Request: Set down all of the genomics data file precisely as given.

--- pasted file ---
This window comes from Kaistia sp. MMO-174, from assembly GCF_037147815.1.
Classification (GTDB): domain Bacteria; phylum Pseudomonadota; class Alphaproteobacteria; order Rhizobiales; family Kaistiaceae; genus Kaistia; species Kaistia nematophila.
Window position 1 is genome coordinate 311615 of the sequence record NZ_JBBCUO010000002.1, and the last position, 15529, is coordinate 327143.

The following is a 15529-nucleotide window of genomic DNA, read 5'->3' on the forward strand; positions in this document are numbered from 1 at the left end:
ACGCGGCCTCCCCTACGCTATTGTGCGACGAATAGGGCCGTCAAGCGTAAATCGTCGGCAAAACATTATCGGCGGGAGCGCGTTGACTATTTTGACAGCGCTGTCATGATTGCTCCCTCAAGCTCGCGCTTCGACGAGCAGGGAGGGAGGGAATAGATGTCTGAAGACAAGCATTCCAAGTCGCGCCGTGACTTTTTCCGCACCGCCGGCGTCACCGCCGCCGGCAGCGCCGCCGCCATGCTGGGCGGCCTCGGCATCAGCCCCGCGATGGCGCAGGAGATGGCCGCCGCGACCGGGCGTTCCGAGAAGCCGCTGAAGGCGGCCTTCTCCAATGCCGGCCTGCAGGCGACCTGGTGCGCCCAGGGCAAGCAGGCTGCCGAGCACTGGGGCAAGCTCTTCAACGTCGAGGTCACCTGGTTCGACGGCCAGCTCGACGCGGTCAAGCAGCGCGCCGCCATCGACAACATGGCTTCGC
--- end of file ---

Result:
This window comes from Kaistia sp. MMO-174, from assembly GCF_037147815.1.
Classification (GTDB): domain Bacteria; phylum Pseudomonadota; class Alphaproteobacteria; order Rhizobiales; family Kaistiaceae; genus Kaistia; species Kaistia nematophila.
Window position 1 is genome coordinate 311615 of the sequence record NZ_JBBCUO010000002.1, and the last position, 15529, is coordinate 327143.

The following is a 15529-nucleotide window of genomic DNA, read 5'->3' on the forward strand; positions in this document are numbered from 1 at the left end:
ACGCGGCCTCCCCTACGCTATTGTGCGACGAATAGGGCCGTCAAGCGTAAATCGTCGGCAAAACATTATCGGCGGGAGCGCGTTGACTATTTTGACAGCGCTGTCATGATTGCTCCCTCAAGCTCGCGCTTCGACGAGCAGGGAGGGAGGGAATAGATGTCTGAAGACAAGCATTCCAAGTCGCGCCGTGACTTTTTCCGCACCGCCGGCGTCACCGCCGCCGGCAGCGCCGCCGCCATGCTGGGCGGCCTCGGCATCAGCCCCGCGATGGCGCAGGAGATGGCCGCCGCGACCGGGCGTTCCGAGAAGCCGCTGAAGGCGGCCTTCTCCAATGCCGGCCTGCAGGCGACCTGGTGCGCCCAGGGCAAGCAGGCTGCCGAGCACTGGGGCAAGCTCTTCAACGTCGAGGTCACCTGGTTCGACGGCCAGCTCGACGCGGTCAAGCAGCGCGCCGCCATCGACAACATGGCTTCGC